One of the greatest risks that Lena Dunham and the rest of the Girls writers take, and a large part of what keeps the show interesting, is refusing to soften the characters for the sake of making them more likable. For all their growth and experiences over the past four seasons, Hannah is still a narcissist, Marnie is still a passive-aggressive control freak, Shoshanna is still a pesky flibbertigibbet, and Jessa is still generally horrible. And yet, you just want everything to work out for them. With Girls, as in life, it’s impossible to really know someone and still hate them. It’s a testament to the Girls writers’ (not to mention the four lead actresses’) ability to create fully realized, three dimensional characters that one cannot help but get in the central foursome’s respective corners, no matter how brutally flawed they may be. It is the flaws in these characters that make them interesting and serve as the show’s primary antagonist; Hannah, Marnie, Shoshanna and Jessa are struggling against their own weaknesses to find happiness and a place in the world. Heading into the show’s fifth and penultimate season, it is still compelling television.
Girls season five premiere “Wedding Day” finds the Girls counting down the final hours before Marnie’s marriage to Desi (Girls’ closest thing to a recurring villain), the likelihood of which was unsure at the close of season four. Marnie is, predictably and delightfully, the world’s most passive-aggressive “bridezilla”. She throws the dutiful bridesmaid, Shoshanna, under the bus by asking her to eject Fran (still hanging in there with Hannah!) from “women’s hour” and then issuing a lighthearted reprimand for doing so. In similarly predictable fashion, Hannah and Jessa are as disengaged from the wedding prep as Shoshanna is engaged, offering only (in Jessa’s case) empty reassurances about wedding day rain being good for fertility, and (in Hannah’s case) snide remarks about the shallow selfishness of weddings. Marnie feels, not incorrectly, a lack of support and is deeply unsure whether or not her decision to marry Desi is a good one (it’s almost certainly not). She needs Hannah to offer advice and perhaps recognize the aesthetic danger presented by hairdresser/makeup artist Bebe. (Marnie’s dress/makeup combo makes her look like Tawny Kitaen playing Princess Leia.)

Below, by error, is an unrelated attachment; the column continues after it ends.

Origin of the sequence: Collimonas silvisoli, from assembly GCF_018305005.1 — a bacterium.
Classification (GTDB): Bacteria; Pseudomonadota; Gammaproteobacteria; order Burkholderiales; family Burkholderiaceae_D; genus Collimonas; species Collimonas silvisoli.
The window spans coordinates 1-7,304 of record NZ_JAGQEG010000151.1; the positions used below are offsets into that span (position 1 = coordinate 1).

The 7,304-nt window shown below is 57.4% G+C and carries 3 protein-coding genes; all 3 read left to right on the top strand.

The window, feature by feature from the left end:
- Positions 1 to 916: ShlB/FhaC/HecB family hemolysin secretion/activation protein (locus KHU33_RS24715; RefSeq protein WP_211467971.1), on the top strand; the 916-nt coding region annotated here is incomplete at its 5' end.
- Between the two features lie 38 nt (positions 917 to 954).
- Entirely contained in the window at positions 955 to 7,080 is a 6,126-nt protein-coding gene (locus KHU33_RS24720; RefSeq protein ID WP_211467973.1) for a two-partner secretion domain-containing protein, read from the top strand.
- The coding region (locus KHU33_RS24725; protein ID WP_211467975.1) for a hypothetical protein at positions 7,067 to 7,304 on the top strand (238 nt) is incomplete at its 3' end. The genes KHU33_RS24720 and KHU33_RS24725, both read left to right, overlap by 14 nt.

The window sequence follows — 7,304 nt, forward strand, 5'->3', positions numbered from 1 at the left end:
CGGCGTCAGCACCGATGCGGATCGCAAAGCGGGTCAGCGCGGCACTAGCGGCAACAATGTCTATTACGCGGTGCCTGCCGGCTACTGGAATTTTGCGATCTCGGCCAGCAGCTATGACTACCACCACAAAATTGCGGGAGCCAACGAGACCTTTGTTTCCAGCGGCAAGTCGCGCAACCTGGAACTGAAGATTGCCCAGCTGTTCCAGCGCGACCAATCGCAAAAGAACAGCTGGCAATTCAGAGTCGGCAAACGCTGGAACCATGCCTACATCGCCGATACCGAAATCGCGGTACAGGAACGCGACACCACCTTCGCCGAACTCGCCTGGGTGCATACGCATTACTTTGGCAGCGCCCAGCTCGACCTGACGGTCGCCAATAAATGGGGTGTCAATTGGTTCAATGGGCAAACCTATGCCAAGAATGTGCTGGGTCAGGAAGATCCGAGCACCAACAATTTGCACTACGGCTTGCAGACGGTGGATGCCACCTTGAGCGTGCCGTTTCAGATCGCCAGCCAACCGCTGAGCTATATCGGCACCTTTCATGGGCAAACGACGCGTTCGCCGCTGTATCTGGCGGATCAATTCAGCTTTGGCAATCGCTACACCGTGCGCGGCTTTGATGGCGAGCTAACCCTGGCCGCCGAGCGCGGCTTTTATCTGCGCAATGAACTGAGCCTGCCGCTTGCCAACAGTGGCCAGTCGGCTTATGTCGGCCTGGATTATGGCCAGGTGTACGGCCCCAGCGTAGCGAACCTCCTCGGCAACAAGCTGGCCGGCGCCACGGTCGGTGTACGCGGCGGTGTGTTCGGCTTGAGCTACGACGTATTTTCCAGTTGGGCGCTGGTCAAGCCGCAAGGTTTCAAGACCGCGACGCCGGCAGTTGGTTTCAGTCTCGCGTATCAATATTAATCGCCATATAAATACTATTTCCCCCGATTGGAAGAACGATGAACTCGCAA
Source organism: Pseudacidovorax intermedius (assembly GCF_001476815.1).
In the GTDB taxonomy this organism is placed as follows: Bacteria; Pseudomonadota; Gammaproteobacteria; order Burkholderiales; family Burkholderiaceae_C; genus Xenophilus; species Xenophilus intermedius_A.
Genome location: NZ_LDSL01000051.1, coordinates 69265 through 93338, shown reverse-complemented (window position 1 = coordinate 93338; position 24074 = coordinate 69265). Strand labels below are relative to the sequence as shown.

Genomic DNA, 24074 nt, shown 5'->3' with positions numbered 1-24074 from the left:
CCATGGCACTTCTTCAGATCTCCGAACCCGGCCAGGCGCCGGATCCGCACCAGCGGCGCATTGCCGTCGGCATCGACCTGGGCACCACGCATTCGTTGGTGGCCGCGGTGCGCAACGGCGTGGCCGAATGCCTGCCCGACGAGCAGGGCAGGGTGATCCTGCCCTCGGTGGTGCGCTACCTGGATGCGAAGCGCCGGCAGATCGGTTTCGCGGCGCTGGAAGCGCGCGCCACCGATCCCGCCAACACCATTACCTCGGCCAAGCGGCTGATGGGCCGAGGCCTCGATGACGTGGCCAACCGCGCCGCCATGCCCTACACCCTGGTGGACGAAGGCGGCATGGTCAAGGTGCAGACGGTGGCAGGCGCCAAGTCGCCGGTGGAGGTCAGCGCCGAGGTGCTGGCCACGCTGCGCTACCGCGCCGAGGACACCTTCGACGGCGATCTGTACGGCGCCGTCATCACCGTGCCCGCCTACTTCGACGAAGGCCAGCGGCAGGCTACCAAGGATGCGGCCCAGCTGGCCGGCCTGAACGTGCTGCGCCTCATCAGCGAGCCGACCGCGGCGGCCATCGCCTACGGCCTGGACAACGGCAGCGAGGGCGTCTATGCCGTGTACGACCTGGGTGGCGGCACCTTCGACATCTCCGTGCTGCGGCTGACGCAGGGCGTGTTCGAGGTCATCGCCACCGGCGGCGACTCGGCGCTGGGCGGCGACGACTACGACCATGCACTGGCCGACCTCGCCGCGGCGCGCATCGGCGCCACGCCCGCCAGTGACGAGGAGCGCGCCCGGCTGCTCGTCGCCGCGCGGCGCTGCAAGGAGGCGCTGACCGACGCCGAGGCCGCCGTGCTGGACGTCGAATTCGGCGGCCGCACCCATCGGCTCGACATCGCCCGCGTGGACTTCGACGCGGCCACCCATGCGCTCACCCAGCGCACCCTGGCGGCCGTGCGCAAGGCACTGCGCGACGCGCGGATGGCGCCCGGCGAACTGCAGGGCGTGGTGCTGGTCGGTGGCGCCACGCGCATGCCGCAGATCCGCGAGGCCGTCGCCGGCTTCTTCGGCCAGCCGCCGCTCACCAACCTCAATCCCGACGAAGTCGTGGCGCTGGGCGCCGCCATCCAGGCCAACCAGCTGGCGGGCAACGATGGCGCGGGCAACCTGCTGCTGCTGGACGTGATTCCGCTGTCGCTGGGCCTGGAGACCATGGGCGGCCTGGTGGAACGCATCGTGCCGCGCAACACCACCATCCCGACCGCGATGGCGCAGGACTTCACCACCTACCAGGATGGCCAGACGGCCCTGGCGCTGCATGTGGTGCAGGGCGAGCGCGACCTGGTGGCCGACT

The Boys are all present as well, with Ray pouting, Desi fretting, Elijah prepping for an ecstasy-enhanced reception, Fran maintaining, and Adam, looking more dreamboat-y than ever, stealing a passionate kiss from Jessa, undoubtedly foreshadowing a disaster to come. When it is revealed that Desi seems about to abort his eighth engagement, it falls to Ray, who has strangely become Girls’ moral center, to talk his nemesis back into marrying the “love of his life”. It’s nice to see Fran (played by the always affable Jake Lacey) hang out with the weirder, longer-tenured Girls guys. As an island of normalcy, one doubts that he is long for the show; he’s just too well-adjusted.
“Wedding Day” serves to bring all of Girls’ principal characters together in one setting before they most likely set out on separate adventures for the remainder of the season. At the end of the episode, each of the principals seems to be standing on relatively solid ground with friendships intact (Hannah and Jessa having stepped up to the plate and delivered Marnie to the altar). Of course it’s all doomed, but we look forward to the hurdles ahead, especially those before the Marnie/Desi marriage. Hopefully it all works out. A-
Girls – “Wedding Day” – Season 5, Episode 1. HBO
Format: Half-hour comedy
Creator: Lena Dunham
Starring: Lena Dunham, Allison Williams, Jemima Kirke, Zosia Mamet, Adam Driver, Alex Karpovsky, Andrew Rannels, Ebon Moss-Bachrach